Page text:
Inspired by the Aveda Mission, the spirit of the new Aveda SS20 creative collection is a combination of punk, teddy girl and 1950s French New Look. I was inspired by these eras of political activism, protest and female empowerment.
I have always believed that hair is the fashion of the body, and the idea of this collection was to take classic techniques and market finds and blend them with pieces from the newest catwalk collections. Doing so would show that something old can look just as fresh and relevant as something new, as well as how both can be combined seamlessly to create a modern, contemporary and entirely relevant new hybrid look.
All of the hair featured in this collection is either recycled or re-used, from techniques to actual hairpieces.
The message is one of valuing those items that already exist and using them as building blocks to create something brand new. Additionally, all of the fabrics featured in the shoot are naturally occurring.
The world is currently in the midst of a new “Youthquake,” where young people are rallying their forces and taking over the political mantle of the day. Uppermost on their agenda is the protection of our planet and the desire to bring an end to the senseless destruction that we, as a race, have caused in recent decades.
Climate change and global warming, the plastic waste that is polluting our oceans and the giant landfills that are endangering our natural habitats are all central topics in this new dialogue, which has redefined the conversation amongst our youth. The need to curb completely unnecessary and unacceptable levels of consumption and, in turn, limit the wanton waste that has come to define normal life is now being heralded as the most important political topic of the day.
This new political agenda is also reflected in young people’s style decisions, such as how they express themselves through the clothes they wear, the hairstyles they go for and the beauty and grooming decisions they make. Most important is the desire to be seen as both responsible and conscious when it comes to matters of consumption and the resulting waste.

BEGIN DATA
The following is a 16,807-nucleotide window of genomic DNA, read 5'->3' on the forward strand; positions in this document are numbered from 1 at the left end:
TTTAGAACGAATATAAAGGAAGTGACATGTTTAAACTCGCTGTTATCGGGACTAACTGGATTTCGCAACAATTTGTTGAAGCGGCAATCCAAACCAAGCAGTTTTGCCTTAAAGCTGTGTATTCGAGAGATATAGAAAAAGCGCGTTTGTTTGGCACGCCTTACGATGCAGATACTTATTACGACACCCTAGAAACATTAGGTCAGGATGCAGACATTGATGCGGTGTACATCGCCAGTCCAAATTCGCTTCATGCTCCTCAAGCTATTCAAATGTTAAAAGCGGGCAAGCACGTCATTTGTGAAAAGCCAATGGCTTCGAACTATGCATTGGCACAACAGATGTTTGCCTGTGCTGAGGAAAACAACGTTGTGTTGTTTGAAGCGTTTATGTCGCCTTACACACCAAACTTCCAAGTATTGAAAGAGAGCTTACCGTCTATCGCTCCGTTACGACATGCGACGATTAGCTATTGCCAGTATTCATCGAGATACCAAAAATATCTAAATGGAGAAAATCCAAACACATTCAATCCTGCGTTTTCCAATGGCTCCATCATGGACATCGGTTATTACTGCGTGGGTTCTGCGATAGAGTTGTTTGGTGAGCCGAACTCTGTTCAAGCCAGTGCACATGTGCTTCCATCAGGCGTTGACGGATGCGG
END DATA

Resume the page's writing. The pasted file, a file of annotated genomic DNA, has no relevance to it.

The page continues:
A recent cover of British Vogue features pop icon Taylor Swift wearing a vintage Chanel jacket. The magazine’s editor-in-chief, Edward Enninful, explains that his decision to feature vintage on the cover was motivated by the increased focus on conscious fashion and social responsibility that readers are looking to find in the publications they read. This sentiment is echoed by American Vogue’s editor-in-chief Anna Wintour who is passionate about addressing the throwaway culture that has come to define fashion the world over. The message they are both looking to communicate is one of ‘buy less, buy better and buy to last’.
This is exactly why I wanted to launch “The Revolution of Reinvention” collection at this moment in time. We don’t always need new techniques, new clothes, etc. It’s all about quality that can last the test of time, whether that’s in a haircut or in a dress, and that’s why it’s so important to be a master of the classics.